The Te Araroa is a 3,000 km trail running from the northern-most tip to the southern-most tip of both islands of New Zealand. It can be hiked northbound or southbound, but I think it is most common to hike from north to south. It is very young and not yet totally complete. The New Zealand Department of Conservation owns much of the land making up the trail, and I think they would like to own the whole trail some day. Other sections follow main roads, are through cities, or cross privately owned land.
Trail Stories are published of folks who have hiked the trail and kept a blog/page of their experiences (maybe Georges and I will be on there… 🙂 ) It’s cool to checkout the different experiences people bring to the trail and get from the trail. This section has also been a great resource for gathering knowledge and information for our planning.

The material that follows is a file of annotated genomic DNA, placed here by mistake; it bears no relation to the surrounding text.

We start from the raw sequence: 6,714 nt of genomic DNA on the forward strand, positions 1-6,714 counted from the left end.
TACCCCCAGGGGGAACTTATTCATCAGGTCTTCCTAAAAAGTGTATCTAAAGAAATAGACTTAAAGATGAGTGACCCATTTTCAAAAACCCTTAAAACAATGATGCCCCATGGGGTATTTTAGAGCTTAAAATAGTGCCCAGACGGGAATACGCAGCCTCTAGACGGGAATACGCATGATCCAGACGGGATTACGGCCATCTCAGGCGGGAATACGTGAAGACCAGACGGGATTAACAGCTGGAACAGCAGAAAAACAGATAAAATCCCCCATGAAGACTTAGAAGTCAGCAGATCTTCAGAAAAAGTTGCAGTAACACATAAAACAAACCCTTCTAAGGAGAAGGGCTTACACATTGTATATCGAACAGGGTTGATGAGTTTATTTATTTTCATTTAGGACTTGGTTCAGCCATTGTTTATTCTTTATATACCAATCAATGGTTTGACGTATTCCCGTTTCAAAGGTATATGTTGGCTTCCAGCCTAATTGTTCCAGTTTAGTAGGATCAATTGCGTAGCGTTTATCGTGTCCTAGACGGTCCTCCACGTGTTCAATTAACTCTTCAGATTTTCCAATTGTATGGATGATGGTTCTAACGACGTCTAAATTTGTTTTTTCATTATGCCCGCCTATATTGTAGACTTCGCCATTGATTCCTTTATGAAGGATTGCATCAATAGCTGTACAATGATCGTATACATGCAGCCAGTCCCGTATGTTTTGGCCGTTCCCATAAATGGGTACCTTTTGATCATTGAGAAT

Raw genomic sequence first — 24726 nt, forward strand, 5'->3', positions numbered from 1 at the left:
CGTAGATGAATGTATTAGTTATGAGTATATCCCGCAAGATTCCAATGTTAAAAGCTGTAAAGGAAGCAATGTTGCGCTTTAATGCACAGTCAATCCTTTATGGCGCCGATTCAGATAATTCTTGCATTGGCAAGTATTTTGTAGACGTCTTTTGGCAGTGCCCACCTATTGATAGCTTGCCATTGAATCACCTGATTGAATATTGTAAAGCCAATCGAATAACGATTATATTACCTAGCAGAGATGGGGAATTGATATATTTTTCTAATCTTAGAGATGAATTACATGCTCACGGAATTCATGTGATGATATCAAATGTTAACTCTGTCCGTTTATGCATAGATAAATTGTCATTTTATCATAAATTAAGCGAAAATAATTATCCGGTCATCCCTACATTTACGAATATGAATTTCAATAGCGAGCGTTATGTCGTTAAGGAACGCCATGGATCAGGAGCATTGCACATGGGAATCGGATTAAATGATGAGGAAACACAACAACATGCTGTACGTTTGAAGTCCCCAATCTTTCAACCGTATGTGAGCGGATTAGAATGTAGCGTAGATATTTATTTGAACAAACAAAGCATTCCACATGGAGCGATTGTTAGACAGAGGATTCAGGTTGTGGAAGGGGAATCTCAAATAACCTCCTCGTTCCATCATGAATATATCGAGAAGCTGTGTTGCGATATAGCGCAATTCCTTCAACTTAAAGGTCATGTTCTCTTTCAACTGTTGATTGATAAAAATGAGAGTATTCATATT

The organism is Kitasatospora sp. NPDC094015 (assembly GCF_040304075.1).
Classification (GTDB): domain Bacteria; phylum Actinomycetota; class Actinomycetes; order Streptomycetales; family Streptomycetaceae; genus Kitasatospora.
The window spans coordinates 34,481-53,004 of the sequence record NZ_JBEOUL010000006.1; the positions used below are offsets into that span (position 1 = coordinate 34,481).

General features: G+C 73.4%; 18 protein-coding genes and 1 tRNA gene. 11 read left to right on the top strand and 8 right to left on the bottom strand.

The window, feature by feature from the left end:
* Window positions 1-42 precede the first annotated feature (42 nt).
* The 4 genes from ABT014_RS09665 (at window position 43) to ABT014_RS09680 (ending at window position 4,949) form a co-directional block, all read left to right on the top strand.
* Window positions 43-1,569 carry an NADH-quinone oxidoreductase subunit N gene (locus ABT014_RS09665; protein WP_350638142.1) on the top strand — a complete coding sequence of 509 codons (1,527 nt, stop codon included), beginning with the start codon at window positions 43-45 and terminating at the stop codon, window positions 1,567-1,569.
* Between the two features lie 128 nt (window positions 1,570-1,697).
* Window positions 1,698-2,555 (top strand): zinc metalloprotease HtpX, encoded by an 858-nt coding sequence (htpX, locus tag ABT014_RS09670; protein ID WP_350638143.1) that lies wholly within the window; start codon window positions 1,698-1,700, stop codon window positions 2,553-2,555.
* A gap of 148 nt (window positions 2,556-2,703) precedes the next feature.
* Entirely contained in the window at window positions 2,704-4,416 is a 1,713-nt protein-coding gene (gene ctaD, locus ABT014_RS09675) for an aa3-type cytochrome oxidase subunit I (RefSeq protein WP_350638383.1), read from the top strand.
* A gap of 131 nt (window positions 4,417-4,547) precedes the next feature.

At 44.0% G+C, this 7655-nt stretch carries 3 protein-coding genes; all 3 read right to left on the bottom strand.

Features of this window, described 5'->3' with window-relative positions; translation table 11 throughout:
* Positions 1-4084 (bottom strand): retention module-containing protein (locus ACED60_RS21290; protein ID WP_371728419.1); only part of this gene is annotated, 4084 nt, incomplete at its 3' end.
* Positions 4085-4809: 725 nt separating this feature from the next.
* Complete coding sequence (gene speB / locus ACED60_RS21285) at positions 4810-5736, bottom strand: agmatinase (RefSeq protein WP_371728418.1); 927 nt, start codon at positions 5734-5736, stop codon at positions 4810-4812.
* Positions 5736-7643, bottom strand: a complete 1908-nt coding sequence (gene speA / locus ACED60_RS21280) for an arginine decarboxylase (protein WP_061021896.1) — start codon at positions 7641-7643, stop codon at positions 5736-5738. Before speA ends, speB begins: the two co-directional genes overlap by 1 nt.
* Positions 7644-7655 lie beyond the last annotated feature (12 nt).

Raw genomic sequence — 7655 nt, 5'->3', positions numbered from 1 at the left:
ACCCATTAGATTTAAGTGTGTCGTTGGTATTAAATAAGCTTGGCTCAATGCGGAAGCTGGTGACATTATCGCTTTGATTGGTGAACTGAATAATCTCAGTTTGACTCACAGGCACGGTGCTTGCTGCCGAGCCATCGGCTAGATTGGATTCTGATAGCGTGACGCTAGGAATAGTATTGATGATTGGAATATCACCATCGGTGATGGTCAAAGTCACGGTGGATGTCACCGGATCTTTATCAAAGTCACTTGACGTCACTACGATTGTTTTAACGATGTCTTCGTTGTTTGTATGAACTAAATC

Based on the pages of trail stories, there were just over 40 folks (with blogs) who completed the trail last year and a total of 70 who’ve blogged/Facebooked/YouTubed about it before that. Adding the numerous folks who’ve surely hiked the trail without telling the internet, it’s safe to say the Te Araroa is not yet a massly populated and trekked thru-hike (like America’s Appalachian and Pacific Crest Trails). Though this adds a distinct element of risk, I am really excited to be hiking a more rugged and natural path.
On the flip side, planning has been much more challenging because of the trail’s youth. Some late nights I have certainly wished thousands had hiked before us so I could just copy and paste their plans (or just not plan at all)….But alas, on we plan.
It was because of the huge amount of gratitude and appreciation to those who have blogged before us, that I have (rather unwillingly) decided to creating this blog. Georges and I want our friends and families to know we are safe, but we also want to provide and add to the resources out there for people willing to take on this trail. Eat it up, fellow trekkers–and shoot me an email if you want any more information (please keep your emails to English, Luxembourgish, German, French or Spanish (otherwise prepare for Google translated conversations…)). 🙂